Workers’ Comp Trial Strategy: Keep Clients Off the Stand

Workers’ Comp Trial Strategy: Keep Clients Off the Stand

  • Aug 08, 2023
  • Blog
  • Michael Burgis & Associates, P.C

Welcome to Michael Burgis & Associates! Are you a fellow attorney in California dealing with injured workers’ cases? Every attorney and client might face the challenging decision about whether or not to take the stand at their workers’ compensation trial. This video aims to provide clarity on this very subject.

I’m Michael Burgis, the managing attorney of MB&A and a certified legal specialist in California Workers’ Compensation. Through my experience as a trial attorney, I understand the apprehensions surrounding court case decisions and the dynamics of what happens at a workers’ comp hearing or trial. A significant concern that many face is the idea of defendants taking the stand. There’s a prevailing notion that the injured worker, being the named party, needs to be present at hearings and especially trials. But is that truly the case?

The recently passed Martinez Staffing case in 2022 has shifted perspectives on this matter. This case has offered a fresh perspective that might be contrary to what many attorneys, myself included, have traditionally believed. Instead of the injured worker mandatorily being present, the case suggests that if they’re represented by an attorney, their presence is implied via their legal representative.

For insurance companies and defense attorneys, the case serves as a warning. It indicates the critical importance of procedures such as sending a notice to appear at trial. Without these essential steps, defense attorneys might find themselves waiving their right to have the injured worker take the stand. This can profoundly impact the proceedings and the eventual case filed in court.

I hope you find this video enlightening and valuable. Our mission at Michael Burgis & Associates is not only to represent and champion the rights of our clients but also to keep the legal community informed. If you appreciated this content and want to stay updated on the latest legal developments and insights, please like this video and subscribe to our channel.

We regularly release videos to keep you informed about changes and nuances in the law. And should you have any questions or need guidance on a specific topic, do not hesitate to reach out. We’re here to help and provide the answers you seek.

Remember, knowledge is power, and staying informed is the first step to empowering oneself in the complex world of workers’ compensation law.

Stay informed, and stay ahead.


Are you a California injured worker attorney, and you need to go to trial on a workers’ compensation case? But you’re afraid of putting your client on the stand or your client is afraid of taking the stand?

What if I told you there’s a way to do it and there’s a recent case law that supports it?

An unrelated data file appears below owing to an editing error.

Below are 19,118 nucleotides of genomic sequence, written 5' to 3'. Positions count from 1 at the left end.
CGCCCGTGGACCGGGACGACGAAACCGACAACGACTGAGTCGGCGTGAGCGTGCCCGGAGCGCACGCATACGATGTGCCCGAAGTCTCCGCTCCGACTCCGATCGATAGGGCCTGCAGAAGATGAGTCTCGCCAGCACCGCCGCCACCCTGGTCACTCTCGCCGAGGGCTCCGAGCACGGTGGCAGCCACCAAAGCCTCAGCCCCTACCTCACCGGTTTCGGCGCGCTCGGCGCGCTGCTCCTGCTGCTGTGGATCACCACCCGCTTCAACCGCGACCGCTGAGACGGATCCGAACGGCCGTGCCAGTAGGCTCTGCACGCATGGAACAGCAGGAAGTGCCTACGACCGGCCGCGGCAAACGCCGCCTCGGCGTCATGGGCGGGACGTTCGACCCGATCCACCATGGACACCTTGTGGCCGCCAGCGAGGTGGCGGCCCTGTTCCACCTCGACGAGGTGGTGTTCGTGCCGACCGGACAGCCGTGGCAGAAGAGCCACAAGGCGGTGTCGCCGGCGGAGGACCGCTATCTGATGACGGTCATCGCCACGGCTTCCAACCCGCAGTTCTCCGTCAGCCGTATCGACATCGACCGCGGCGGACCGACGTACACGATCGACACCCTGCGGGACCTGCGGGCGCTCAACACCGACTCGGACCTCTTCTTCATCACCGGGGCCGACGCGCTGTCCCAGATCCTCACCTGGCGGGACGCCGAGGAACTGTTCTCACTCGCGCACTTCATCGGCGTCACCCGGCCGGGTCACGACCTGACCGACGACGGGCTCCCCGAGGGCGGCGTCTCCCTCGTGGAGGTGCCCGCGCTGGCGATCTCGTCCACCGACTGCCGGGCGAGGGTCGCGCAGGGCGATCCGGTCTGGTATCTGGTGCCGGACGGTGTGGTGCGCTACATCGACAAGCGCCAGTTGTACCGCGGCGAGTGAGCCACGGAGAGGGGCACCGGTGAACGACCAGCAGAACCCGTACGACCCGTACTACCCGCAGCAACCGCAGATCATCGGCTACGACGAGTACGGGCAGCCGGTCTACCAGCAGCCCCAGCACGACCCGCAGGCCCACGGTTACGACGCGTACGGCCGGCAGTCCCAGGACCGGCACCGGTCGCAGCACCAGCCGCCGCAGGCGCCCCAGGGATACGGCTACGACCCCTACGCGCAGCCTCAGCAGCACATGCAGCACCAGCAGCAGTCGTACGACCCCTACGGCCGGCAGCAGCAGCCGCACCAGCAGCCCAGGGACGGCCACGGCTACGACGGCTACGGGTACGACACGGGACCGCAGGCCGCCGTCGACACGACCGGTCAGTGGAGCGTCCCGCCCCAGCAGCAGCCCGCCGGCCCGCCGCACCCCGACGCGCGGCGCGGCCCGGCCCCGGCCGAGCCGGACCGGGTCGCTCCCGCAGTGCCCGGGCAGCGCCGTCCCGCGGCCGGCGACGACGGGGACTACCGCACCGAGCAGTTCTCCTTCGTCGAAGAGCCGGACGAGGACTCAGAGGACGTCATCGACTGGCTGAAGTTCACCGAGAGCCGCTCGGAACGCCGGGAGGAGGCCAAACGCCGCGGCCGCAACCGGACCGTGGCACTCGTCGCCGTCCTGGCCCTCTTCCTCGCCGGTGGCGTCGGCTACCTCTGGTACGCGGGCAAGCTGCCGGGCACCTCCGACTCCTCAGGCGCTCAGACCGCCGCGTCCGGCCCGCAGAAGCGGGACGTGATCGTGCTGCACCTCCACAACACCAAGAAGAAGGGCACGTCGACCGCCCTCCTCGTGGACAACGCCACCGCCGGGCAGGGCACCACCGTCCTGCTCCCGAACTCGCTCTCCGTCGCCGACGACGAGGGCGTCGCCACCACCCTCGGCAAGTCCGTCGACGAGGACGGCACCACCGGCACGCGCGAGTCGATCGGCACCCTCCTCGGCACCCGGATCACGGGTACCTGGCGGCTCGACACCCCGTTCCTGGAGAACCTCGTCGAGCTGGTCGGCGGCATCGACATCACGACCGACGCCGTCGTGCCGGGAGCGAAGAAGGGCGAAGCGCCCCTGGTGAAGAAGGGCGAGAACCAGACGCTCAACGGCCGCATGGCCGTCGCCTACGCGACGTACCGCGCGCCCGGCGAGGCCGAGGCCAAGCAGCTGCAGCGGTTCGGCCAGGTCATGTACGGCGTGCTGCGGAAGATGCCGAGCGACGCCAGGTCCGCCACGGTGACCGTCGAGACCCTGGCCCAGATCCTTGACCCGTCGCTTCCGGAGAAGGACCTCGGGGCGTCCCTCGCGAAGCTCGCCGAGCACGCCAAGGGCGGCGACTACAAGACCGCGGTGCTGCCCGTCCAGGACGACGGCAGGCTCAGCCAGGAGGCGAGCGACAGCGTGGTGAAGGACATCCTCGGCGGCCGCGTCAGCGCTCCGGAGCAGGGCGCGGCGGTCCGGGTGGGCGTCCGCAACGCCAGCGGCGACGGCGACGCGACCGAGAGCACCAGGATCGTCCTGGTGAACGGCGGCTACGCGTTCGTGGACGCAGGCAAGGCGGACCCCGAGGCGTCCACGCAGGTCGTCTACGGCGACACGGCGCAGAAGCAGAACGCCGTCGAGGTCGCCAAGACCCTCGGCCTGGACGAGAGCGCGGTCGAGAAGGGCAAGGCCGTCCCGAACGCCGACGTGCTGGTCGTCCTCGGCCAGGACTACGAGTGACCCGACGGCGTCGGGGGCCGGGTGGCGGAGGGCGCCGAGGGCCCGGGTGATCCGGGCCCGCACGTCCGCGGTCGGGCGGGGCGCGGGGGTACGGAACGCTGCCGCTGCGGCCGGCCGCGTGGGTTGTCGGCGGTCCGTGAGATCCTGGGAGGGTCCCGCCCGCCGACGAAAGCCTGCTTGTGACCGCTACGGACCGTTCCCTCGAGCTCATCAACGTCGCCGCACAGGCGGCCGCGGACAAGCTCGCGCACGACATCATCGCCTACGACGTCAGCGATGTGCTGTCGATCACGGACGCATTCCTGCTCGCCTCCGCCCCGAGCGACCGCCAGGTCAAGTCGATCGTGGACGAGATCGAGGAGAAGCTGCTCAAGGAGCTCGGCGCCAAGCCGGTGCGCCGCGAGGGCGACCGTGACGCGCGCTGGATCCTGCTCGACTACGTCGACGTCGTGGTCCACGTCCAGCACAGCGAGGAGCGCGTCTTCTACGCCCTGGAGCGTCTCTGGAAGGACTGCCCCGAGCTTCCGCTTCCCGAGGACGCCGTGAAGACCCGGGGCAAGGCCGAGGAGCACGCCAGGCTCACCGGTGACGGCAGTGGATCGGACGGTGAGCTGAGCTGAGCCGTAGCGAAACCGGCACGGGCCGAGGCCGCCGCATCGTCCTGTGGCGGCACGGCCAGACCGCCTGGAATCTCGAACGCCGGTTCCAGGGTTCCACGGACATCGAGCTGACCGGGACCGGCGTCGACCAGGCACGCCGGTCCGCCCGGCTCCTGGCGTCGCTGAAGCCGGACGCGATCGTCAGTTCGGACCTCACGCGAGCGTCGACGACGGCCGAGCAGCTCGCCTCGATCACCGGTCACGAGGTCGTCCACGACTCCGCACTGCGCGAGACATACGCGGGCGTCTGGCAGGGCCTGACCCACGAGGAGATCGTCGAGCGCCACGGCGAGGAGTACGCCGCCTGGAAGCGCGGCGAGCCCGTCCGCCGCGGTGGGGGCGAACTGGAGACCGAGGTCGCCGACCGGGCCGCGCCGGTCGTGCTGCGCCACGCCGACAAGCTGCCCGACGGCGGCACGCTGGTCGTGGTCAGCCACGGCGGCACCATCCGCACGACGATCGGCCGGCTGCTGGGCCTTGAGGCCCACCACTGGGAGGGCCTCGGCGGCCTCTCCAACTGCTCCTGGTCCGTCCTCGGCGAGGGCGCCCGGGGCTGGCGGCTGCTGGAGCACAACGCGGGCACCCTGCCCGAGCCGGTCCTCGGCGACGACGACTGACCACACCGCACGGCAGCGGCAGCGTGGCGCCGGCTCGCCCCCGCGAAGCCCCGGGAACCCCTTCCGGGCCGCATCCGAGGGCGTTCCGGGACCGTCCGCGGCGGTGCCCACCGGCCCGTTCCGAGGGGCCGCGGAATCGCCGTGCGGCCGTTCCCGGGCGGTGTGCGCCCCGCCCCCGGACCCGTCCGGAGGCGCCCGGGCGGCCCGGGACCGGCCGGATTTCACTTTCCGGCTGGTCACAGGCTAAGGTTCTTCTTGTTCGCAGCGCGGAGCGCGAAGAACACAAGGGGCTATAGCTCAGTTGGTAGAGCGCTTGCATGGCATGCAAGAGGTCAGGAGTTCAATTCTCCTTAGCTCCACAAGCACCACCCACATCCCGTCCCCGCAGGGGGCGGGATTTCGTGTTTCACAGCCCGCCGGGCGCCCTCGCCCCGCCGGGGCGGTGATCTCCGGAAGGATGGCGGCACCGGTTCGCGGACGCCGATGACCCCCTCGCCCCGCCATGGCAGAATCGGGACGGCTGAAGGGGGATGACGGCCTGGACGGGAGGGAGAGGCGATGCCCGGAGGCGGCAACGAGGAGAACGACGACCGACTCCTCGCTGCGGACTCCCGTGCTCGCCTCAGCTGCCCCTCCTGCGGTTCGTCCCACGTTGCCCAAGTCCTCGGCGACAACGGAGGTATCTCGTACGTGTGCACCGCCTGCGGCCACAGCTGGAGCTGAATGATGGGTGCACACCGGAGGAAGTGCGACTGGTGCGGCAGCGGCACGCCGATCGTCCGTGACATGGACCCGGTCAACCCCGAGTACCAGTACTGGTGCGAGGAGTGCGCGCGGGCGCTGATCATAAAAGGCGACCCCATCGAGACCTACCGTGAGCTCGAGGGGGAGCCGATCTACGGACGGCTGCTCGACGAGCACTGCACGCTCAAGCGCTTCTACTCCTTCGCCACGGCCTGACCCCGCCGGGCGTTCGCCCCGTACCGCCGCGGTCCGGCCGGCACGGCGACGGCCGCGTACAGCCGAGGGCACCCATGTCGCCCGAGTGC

Hi, my name is Michael Burgis, and I’m the managing attorney of MB&A. I’m a certified legal specialist in California Workers’ Compensation, and I’m a trial attorney.

Martinez v Staffing

If you want to go to trial and not put your client on the stand, the case is Martinez Staffing, and it’s a 2022 case that just came out. And this case sort of changes the dynamic of what most attorneys thought, including myself. So previously, what happens is this: the injured worker is the named party, and they are required to be present at hearings, especially trials. And most judges and counsel thought that meant that the injured worker needed to be present.

Appearing Via Representation

Well, this case is really shedding light on that. And what it says is, no, if the injured worker is represented by an attorney and the attorney is appearing, guess what? The applicant and each worker is appearing via their representation.

Notice to Appear

Now, if you’re at trial, even if on the pretrial conference statement, the applicant, an injured worker, has been listed by the applicant or the defense, unless the defendant serves a notice to appear at trial or has subpoenaed the applicant to appear at trial, or the judge has ordered the injured worker to appear at trial. If those things don’t happen, the defendant may have waived their right to put the injured worker on the stand.

This case Martinez v Staffing, again 2022 case. This can give us support to submit your case for decision. And this is really a warning to defense attorneys that if you don’t send a notice to appear at trial or you don’t subpoena them or you don’t have an order, you may have waived your right to put the injured worker on the stand.

Workers’ Compensation Trial Attorney in Los Angeles

If you found this video helpful or informative and you want to stay in the know, our office continues to send out these videos to keep you apprised of the law. Please subscribe and if you have any questions or concerns, give us a call. We’re standing by and we have the answers.


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    Jerry DiLeva

    "Michael told me that he was going to do the best he can for me, my family, and for my future needs. He's surrounded by a staff. A staff so excellent they're very knowledgeable, professional, and very kind, courteous ... If you're really serious in a workman's comp case what can I say Michael Burgis is the guy. His staff will treat you right, you'll go in the right direction and I guarantee you will win."

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